The manufacture of all types of weapons is tightly controlled through a system of licences, allowing factories to produce only a specific type of weapon.
None of that applies, of course, to Darra Adam Khel.
“People could buy a gun with freedom,” says Azmat Khan Akharwal, 55, a local chieftain. “Whether on their own licence or in some other way. We would not ask them for their licence.”
‘Our traditions will be damaged’
Now, however, Akharwal says, the thousands employed by the gun industry in Darra are afraid of how the merger with KP will affect their industry.
Among tribal leaders, who enjoyed considerable influence under the FCR as conduits of the political agent’s power over citizens, the arguments against the implementation of the merger centre on ideas of freedom and tradition.
“We have been … living our lives under traditions for many years, and we have been doing well under it,” says Akharwal, the tribal chieftain.
“Now if we bring courts or other systems here, things that we are not familiar with, it will affect our freedom. Our traditions will also be damaged.”
For those with less access to power, however, there also appears a preference for the existing systems to stay, based on both familiarity with them and uncertainty of what comes next.
“We are not familiar with the police,” says Sahib Khan, 28, a gunsmith in Darra’s main bazaar, as his daughter tugs at his shirt. “The old system, I think that that system was fine. Even if there was the FCR, we were familiar with it, we understood it.”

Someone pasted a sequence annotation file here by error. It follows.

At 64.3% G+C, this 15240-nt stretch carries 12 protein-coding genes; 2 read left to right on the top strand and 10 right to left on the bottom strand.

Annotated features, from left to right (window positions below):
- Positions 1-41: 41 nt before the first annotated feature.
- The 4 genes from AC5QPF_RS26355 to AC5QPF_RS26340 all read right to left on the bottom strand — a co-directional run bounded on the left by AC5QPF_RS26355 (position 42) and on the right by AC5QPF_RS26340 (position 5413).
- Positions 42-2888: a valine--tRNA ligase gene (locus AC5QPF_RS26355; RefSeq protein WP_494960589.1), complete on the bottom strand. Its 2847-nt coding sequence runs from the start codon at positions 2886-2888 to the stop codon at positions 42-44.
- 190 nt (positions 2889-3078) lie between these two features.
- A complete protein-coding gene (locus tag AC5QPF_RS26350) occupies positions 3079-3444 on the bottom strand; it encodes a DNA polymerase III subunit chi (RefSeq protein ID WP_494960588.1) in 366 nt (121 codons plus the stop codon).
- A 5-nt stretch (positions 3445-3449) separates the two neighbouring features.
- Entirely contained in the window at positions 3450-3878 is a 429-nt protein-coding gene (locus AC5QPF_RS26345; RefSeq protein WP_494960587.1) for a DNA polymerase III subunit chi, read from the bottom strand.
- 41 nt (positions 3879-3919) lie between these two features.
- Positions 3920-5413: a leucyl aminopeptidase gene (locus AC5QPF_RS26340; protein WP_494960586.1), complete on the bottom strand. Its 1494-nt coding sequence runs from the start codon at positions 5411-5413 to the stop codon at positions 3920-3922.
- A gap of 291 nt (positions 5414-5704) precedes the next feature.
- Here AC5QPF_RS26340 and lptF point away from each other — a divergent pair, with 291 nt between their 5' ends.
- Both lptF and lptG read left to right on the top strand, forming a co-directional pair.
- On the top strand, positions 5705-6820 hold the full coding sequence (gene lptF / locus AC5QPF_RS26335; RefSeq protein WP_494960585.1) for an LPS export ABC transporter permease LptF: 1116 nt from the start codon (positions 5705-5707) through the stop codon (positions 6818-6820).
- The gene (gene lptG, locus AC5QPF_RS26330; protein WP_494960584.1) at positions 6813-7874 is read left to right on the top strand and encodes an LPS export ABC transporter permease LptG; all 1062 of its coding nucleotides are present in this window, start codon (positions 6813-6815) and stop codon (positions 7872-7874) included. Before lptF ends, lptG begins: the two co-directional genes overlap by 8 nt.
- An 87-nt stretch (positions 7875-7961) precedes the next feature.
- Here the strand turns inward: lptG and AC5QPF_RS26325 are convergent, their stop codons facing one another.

Khan, whose family has manufactured guns for generations, says he is not attached to the business, but does need the income, and lacks the means to do anything else.
“I never even went to school. I spent my childhood here, in this workshop,” says Silawar Khan, his brother.
“We know only this work … if I find a job anywhere I will pack up and go!”
‘In our sights’
The government, for its part, says it is working around the clock to implement the Supreme Court’s orders and to extend regular governance to FATA.
“We are progressing towards [the merger] on a war footing,” says Ajmal Wazir, the KP chief minister’s adviser on tribal affairs. “These deprivations of the last 70 years, we are going to finish them.”
Wazir outlined the government’s plans to extend the jurisdiction of the provincial government’s health and education programmes to the tribal areas, and to establish courts in each tribal district.
On Darra’s gun bazaar, he was more circumspect, saying that while a number of plans existed, no concrete proposal had yet been decided upon.
“We will make a mechanism for this, and if any legislation is required we will pass that too,” he says. “This thing is in our sights, this issue of people’s livelihoods. If we can find a way out that is positive then we will definitely do so”.
For those in Darra’s bazaar, though, the fear is palpable.
“The government says that we tribals have given many sacrifices [during the war against the Taliban],” says Banat Khan, the gun shop owner.
“We are Pakistani, by Allah’s will we will continue to sacrifice, why not? It is our country.
“But we demand just one thing: sacrifice one thing [for us], and do not take our freedom from us.”
Asad Hashim is Al Jazeera’s digital correspondent in Pakistan. He tweets @AsadHashim.